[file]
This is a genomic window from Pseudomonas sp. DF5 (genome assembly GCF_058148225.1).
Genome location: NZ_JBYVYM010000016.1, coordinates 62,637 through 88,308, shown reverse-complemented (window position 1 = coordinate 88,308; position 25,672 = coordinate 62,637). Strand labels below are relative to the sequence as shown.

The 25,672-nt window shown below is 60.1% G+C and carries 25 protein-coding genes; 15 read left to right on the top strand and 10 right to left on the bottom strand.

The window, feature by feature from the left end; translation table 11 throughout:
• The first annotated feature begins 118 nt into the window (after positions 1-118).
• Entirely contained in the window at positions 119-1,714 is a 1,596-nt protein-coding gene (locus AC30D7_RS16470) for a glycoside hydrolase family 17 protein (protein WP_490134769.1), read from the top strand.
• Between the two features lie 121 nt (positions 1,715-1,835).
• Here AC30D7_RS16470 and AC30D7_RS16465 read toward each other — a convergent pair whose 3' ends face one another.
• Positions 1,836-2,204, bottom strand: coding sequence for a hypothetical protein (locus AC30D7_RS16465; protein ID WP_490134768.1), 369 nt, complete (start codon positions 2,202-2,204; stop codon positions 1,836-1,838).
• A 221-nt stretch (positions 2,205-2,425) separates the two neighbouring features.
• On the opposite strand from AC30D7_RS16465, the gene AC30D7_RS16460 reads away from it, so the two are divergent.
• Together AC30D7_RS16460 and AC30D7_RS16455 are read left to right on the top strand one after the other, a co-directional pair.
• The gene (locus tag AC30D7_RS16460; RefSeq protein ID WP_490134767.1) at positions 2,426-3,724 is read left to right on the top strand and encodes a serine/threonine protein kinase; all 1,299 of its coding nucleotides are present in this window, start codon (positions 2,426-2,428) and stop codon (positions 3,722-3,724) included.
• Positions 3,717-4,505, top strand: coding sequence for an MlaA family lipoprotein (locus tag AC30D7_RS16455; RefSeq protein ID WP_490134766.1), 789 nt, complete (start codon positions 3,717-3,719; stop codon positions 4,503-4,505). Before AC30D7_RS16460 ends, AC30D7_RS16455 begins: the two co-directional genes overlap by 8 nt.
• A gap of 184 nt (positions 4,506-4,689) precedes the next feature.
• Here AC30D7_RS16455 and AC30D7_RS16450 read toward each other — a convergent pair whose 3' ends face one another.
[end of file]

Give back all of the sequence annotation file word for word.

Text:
This is a genomic window from Pseudomonas sp. DF5 (genome assembly GCF_058148225.1).
Genome location: NZ_JBYVYM010000016.1, coordinates 62,637 through 88,308, shown reverse-complemented (window position 1 = coordinate 88,308; position 25,672 = coordinate 62,637). Strand labels below are relative to the sequence as shown.

The 25,672-nt window shown below is 60.1% G+C and carries 25 protein-coding genes; 15 read left to right on the top strand and 10 right to left on the bottom strand.

The window, feature by feature from the left end; translation table 11 throughout:
• The first annotated feature begins 118 nt into the window (after positions 1-118).
• Entirely contained in the window at positions 119-1,714 is a 1,596-nt protein-coding gene (locus AC30D7_RS16470) for a glycoside hydrolase family 17 protein (protein WP_490134769.1), read from the top strand.
• Between the two features lie 121 nt (positions 1,715-1,835).
• Here AC30D7_RS16470 and AC30D7_RS16465 read toward each other — a convergent pair whose 3' ends face one another.
• Positions 1,836-2,204, bottom strand: coding sequence for a hypothetical protein (locus AC30D7_RS16465; protein ID WP_490134768.1), 369 nt, complete (start codon positions 2,202-2,204; stop codon positions 1,836-1,838).
• A 221-nt stretch (positions 2,205-2,425) separates the two neighbouring features.
• On the opposite strand from AC30D7_RS16465, the gene AC30D7_RS16460 reads away from it, so the two are divergent.
• Together AC30D7_RS16460 and AC30D7_RS16455 are read left to right on the top strand one after the other, a co-directional pair.
• The gene (locus tag AC30D7_RS16460; RefSeq protein ID WP_490134767.1) at positions 2,426-3,724 is read left to right on the top strand and encodes a serine/threonine protein kinase; all 1,299 of its coding nucleotides are present in this window, start codon (positions 2,426-2,428) and stop codon (positions 3,722-3,724) included.
• Positions 3,717-4,505, top strand: coding sequence for an MlaA family lipoprotein (locus tag AC30D7_RS16455; RefSeq protein ID WP_490134766.1), 789 nt, complete (start codon positions 3,717-3,719; stop codon positions 4,503-4,505). Before AC30D7_RS16460 ends, AC30D7_RS16455 begins: the two co-directional genes overlap by 8 nt.
• A gap of 184 nt (positions 4,506-4,689) precedes the next feature.
• Here AC30D7_RS16455 and AC30D7_RS16450 read toward each other — a convergent pair whose 3' ends face one another.